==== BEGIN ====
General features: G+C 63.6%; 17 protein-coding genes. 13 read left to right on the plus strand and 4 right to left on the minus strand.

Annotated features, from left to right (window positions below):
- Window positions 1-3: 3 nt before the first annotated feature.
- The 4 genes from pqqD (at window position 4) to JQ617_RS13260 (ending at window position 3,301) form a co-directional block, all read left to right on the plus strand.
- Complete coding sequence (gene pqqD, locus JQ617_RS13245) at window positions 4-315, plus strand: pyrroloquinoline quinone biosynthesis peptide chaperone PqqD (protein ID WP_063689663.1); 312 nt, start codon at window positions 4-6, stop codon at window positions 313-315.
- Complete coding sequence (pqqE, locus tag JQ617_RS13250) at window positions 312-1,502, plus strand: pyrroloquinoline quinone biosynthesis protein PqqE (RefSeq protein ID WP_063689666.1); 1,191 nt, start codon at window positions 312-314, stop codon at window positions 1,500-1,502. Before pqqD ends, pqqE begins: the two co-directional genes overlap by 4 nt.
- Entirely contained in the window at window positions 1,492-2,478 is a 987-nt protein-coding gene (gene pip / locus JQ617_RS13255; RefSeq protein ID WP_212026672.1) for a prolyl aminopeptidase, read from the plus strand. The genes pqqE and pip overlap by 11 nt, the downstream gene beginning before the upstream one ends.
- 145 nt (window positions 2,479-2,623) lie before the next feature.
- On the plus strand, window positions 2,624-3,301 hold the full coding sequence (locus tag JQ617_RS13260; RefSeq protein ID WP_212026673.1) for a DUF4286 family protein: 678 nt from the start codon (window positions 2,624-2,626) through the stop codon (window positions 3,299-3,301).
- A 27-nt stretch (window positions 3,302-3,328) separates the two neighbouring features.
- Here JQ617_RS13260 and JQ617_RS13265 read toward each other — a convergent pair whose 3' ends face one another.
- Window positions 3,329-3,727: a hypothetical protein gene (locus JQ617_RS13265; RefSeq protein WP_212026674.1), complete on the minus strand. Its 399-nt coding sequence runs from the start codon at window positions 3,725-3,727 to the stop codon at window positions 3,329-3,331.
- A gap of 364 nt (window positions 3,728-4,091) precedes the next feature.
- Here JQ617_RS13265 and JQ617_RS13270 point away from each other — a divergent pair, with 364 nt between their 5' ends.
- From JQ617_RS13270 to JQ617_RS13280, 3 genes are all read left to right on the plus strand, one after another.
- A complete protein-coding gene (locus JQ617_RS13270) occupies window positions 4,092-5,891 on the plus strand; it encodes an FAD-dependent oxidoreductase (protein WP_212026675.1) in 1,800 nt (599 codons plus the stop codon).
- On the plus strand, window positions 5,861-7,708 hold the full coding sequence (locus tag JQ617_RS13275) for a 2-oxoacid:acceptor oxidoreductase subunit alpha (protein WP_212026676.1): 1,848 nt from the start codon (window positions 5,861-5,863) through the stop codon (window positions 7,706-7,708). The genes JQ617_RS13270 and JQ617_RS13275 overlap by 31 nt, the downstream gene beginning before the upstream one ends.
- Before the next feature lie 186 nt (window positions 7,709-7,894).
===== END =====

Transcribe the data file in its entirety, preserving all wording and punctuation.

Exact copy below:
General features: G+C 63.6%; 17 protein-coding genes. 13 read left to right on the plus strand and 4 right to left on the minus strand.

Annotated features, from left to right (window positions below):
- Window positions 1-3: 3 nt before the first annotated feature.
- The 4 genes from pqqD (at window position 4) to JQ617_RS13260 (ending at window position 3,301) form a co-directional block, all read left to right on the plus strand.
- Complete coding sequence (gene pqqD, locus JQ617_RS13245) at window positions 4-315, plus strand: pyrroloquinoline quinone biosynthesis peptide chaperone PqqD (protein ID WP_063689663.1); 312 nt, start codon at window positions 4-6, stop codon at window positions 313-315.
- Complete coding sequence (pqqE, locus tag JQ617_RS13250) at window positions 312-1,502, plus strand: pyrroloquinoline quinone biosynthesis protein PqqE (RefSeq protein ID WP_063689666.1); 1,191 nt, start codon at window positions 312-314, stop codon at window positions 1,500-1,502. Before pqqD ends, pqqE begins: the two co-directional genes overlap by 4 nt.
- Entirely contained in the window at window positions 1,492-2,478 is a 987-nt protein-coding gene (gene pip / locus JQ617_RS13255; RefSeq protein ID WP_212026672.1) for a prolyl aminopeptidase, read from the plus strand. The genes pqqE and pip overlap by 11 nt, the downstream gene beginning before the upstream one ends.
- 145 nt (window positions 2,479-2,623) lie before the next feature.
- On the plus strand, window positions 2,624-3,301 hold the full coding sequence (locus tag JQ617_RS13260; RefSeq protein ID WP_212026673.1) for a DUF4286 family protein: 678 nt from the start codon (window positions 2,624-2,626) through the stop codon (window positions 3,299-3,301).
- A 27-nt stretch (window positions 3,302-3,328) separates the two neighbouring features.
- Here JQ617_RS13260 and JQ617_RS13265 read toward each other — a convergent pair whose 3' ends face one another.
- Window positions 3,329-3,727: a hypothetical protein gene (locus JQ617_RS13265; RefSeq protein WP_212026674.1), complete on the minus strand. Its 399-nt coding sequence runs from the start codon at window positions 3,725-3,727 to the stop codon at window positions 3,329-3,331.
- A gap of 364 nt (window positions 3,728-4,091) precedes the next feature.
- Here JQ617_RS13265 and JQ617_RS13270 point away from each other — a divergent pair, with 364 nt between their 5' ends.
- From JQ617_RS13270 to JQ617_RS13280, 3 genes are all read left to right on the plus strand, one after another.
- A complete protein-coding gene (locus JQ617_RS13270) occupies window positions 4,092-5,891 on the plus strand; it encodes an FAD-dependent oxidoreductase (protein WP_212026675.1) in 1,800 nt (599 codons plus the stop codon).
- On the plus strand, window positions 5,861-7,708 hold the full coding sequence (locus tag JQ617_RS13275) for a 2-oxoacid:acceptor oxidoreductase subunit alpha (protein WP_212026676.1): 1,848 nt from the start codon (window positions 5,861-5,863) through the stop codon (window positions 7,706-7,708). The genes JQ617_RS13270 and JQ617_RS13275 overlap by 31 nt, the downstream gene beginning before the upstream one ends.
- Before the next feature lie 186 nt (window positions 7,709-7,894).